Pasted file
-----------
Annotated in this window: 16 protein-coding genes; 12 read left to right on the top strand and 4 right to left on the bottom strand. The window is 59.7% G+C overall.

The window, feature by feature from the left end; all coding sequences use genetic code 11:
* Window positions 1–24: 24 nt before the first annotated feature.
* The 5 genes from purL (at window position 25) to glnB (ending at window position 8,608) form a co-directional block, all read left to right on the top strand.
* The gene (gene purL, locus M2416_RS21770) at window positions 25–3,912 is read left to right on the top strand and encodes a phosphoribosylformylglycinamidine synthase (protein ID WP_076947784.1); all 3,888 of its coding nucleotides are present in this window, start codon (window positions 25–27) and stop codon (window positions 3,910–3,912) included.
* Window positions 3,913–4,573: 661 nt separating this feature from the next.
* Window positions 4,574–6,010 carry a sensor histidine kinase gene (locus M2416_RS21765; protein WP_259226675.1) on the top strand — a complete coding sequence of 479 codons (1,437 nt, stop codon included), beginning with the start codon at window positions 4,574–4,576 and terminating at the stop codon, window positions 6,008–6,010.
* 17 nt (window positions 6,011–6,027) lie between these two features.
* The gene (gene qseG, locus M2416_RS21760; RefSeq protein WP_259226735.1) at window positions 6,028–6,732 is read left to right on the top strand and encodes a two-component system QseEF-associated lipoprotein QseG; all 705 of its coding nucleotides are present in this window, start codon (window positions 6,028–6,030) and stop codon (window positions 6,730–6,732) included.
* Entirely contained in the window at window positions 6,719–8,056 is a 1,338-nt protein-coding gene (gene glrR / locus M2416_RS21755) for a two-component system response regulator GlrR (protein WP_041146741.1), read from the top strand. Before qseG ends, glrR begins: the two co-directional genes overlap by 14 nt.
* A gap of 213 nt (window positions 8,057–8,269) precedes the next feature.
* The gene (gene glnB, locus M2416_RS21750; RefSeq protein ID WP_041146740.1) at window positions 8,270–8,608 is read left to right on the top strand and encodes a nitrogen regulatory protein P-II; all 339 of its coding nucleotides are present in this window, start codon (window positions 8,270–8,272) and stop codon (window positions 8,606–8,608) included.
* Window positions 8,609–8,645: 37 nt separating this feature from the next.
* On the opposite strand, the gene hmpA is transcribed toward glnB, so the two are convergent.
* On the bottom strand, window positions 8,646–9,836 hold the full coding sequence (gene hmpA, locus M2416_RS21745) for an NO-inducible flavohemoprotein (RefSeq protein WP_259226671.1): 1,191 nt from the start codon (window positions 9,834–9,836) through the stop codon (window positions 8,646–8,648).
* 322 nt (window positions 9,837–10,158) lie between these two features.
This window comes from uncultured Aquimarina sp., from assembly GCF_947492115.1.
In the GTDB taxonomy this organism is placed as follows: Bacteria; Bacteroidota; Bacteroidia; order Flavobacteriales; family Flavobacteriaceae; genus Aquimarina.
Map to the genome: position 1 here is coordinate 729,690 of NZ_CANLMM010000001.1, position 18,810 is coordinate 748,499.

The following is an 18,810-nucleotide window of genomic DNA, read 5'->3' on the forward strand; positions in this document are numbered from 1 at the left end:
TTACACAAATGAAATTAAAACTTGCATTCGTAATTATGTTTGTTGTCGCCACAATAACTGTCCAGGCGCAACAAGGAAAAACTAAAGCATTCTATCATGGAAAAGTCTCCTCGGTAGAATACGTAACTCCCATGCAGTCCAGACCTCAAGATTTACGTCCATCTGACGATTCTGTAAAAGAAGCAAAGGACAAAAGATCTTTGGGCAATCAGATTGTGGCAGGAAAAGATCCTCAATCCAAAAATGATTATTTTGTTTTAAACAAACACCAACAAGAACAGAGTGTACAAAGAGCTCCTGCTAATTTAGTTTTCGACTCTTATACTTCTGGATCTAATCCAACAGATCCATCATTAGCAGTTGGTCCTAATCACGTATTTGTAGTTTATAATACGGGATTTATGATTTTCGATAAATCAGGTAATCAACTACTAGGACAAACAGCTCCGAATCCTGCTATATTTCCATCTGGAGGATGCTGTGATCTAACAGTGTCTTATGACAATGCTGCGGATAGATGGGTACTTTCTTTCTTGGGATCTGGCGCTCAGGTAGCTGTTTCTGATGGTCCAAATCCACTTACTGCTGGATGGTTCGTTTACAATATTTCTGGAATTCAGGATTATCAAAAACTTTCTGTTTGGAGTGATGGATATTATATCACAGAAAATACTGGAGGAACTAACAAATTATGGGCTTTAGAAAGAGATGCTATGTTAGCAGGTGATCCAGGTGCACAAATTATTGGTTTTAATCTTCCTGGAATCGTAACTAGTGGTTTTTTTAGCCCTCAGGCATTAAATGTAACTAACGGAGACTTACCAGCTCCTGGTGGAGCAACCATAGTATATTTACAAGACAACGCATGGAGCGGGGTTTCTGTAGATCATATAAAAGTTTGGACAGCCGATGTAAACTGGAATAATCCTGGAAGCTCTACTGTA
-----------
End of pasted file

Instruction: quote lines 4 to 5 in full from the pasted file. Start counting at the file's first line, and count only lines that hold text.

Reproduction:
* The 5 genes from purL (at window position 25) to glnB (ending at window position 8,608) form a co-directional block, all read left to right on the top strand.
* The gene (gene purL, locus M2416_RS21770) at window positions 25–3,912 is read left to right on the top strand and encodes a phosphoribosylformylglycinamidine synthase (protein ID WP_076947784.1); all 3,888 of its coding nucleotides are present in this window, start codon (window positions 25–27) and stop codon (window positions 3,910–3,912) included.